As indicated in my previous post on the FTA, the revised CIE study on the effects of the proposed Free Trade Agreement between the US and Australia has most of the benefits coming from investment liberalization. The estimated impacts on merchandise trade are now so small that a modest adjustment to the elasticities would turn the estimated gains to losses. As the report says (p98) “A high Armington elasticity implies that imports (from any source) are highly substitutable for local production, thus raising the prospect of trade diversion and income losses.”
Nearly all the gains proposed for the FTA therefore arise either from hypothetical dynamic productivity gains (the services gains are also mainly from this source) or from the supposed reduction in the risk premium for equity arising from capital market liberalisation. I’ve had my say on the dynamic gains hypothesis before, so I’ll focus on the equity premium.
First, as these results indicate, the equity premium is a really big deal. In the modelling present here, a reduction of 5 basis points (0.05 percentage points) in the equity premium induces a permanent increase in GNP of around 0.5 percentage points. The analysis assumes linearity as far as the gap between Australian and US equity returns is concerned, so we can take it further and say that reducing our equity premium to be equal to that in the US would raise GNP by around 12 per cent. Pushing the linear extrapolation further (further than it will go, but a reasonable first approximation), eliminating the equity premium altogether would raise GNP by around 60 per cent. I’ve done calculations in the past with very similar results, so I have no problem with any of this.
The difficulty is in the assumption that capital market liberalisation will reduce the equity premium and will have no offsetting adverse effects. The proposed changes are tiny by comparison with the floating of the dollar and the associated removal of exchange controls over the 1970s and 1980s, not to mention the associated domestic liberalisation. Yet there is no convincing evidence that these changes had any net effect on the risk premium for equity. Australian regulators who have to use a risk premium in estimating the cost of capital have looked at this issue repeatedly, and none has yet been willing to base decisions on the assumption that the risk premium for equity has declined recently, relative to the 20th century as a whole.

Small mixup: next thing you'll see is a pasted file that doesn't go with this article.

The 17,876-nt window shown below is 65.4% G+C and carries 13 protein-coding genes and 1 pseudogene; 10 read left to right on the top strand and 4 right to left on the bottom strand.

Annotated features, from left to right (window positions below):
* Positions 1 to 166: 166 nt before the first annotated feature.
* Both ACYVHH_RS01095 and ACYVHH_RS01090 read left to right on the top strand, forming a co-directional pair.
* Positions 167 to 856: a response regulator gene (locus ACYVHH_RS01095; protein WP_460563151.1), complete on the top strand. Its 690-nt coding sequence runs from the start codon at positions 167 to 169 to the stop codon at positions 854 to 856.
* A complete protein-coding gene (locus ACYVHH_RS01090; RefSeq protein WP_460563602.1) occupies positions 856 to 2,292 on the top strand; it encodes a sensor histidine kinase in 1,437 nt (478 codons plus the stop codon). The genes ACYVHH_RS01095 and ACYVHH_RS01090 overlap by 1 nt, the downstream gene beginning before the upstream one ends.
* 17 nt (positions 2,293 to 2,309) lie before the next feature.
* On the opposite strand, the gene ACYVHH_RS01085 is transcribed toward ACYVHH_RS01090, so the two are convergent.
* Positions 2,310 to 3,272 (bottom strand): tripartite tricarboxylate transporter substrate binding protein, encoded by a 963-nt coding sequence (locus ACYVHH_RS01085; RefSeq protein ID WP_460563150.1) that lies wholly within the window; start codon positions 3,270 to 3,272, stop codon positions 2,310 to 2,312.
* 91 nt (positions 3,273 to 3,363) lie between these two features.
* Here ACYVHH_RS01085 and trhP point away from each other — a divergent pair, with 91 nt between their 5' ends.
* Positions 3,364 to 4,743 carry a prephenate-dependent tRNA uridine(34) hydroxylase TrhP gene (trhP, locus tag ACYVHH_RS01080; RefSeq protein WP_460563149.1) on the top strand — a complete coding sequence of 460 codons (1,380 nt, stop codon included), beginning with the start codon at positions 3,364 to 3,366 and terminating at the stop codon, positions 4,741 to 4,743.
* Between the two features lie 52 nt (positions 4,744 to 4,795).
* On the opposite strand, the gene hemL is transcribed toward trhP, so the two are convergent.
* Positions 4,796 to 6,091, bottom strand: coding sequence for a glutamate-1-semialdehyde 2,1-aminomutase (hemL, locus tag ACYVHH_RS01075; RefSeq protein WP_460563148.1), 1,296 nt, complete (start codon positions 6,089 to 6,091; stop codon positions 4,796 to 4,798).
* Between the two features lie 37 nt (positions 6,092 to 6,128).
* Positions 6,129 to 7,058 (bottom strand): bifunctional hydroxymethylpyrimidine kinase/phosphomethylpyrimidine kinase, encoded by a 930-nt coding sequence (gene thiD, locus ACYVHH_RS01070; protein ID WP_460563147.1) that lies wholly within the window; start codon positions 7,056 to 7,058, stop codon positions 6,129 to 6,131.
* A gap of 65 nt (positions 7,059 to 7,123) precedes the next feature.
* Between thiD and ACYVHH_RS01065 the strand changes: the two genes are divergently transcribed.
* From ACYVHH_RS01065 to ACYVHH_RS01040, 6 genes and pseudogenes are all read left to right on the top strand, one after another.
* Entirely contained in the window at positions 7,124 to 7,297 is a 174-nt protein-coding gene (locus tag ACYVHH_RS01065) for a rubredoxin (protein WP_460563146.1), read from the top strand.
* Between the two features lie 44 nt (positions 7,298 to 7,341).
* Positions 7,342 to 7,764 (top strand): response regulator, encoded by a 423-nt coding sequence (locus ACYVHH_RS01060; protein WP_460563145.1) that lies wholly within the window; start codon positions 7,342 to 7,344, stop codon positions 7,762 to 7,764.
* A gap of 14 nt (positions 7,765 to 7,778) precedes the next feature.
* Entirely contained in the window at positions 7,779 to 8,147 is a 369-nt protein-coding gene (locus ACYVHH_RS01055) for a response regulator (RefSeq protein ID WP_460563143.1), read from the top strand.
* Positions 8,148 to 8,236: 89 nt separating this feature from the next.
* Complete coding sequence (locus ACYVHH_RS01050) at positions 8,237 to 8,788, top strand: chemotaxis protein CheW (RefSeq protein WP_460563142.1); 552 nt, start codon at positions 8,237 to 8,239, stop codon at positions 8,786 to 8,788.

Then there’s the question of offsetting effects. The most important changes relax restrictions on takeovers. The analysis here is based on the assumption that such restrictions are necessarily harmful. Yet there’s ample evidence at every level to contradict this. The takeover boom in Australia in the 1980s, led by the entrepreneurs was cheered at the time by economic commentators using precisely the reasoning of the CIE. It’s clear in retrospect, though, that the entrepreneurs, and the “white knights” who opposed them, dissipated vast quantities of capital in the 1980s. In fact, the mid-1990s increase in multifactor productivity was due, in part, to the unwinding of the bad investment decisions made in the 80s.
Finally, there’s a question about process here. Comparing this report with the estimates made by the CIE in 2001 before the FTA was negotiated, it’s apparent that the trade gains have declined significantly, as would be expected given the unfavorable nature of the agreement. The response has been to add in hypothetical benefits so great that the aggregate estimated benefit is actually higher than before. Meanwhile, obviously negative aspects of the agreement, such as the extension of copyright and the changes to the PBS have been put in the “too-hard” basket. The fact that the observable choices have consistently favored the FTA supports the view that, in more technical areas like the choice of elasticities, there has probably been a similar tendency to make favorable rather than unfavorable assumptions. Thus, the dubious analysis of capital market liberalisation casts doubt on the analysis as a whole.
fn1. It’s true, as Harry Clarke pointed out a while ago, that the strongest finding is that takeovers are bad for shareholders in the acquiring firm. This implies that we ought to be willing to sell our own assets while discouraging overseas acquisitions by Australian companies. While I can see the logic in this, I’m not willing to push this argument to its logical conclusion.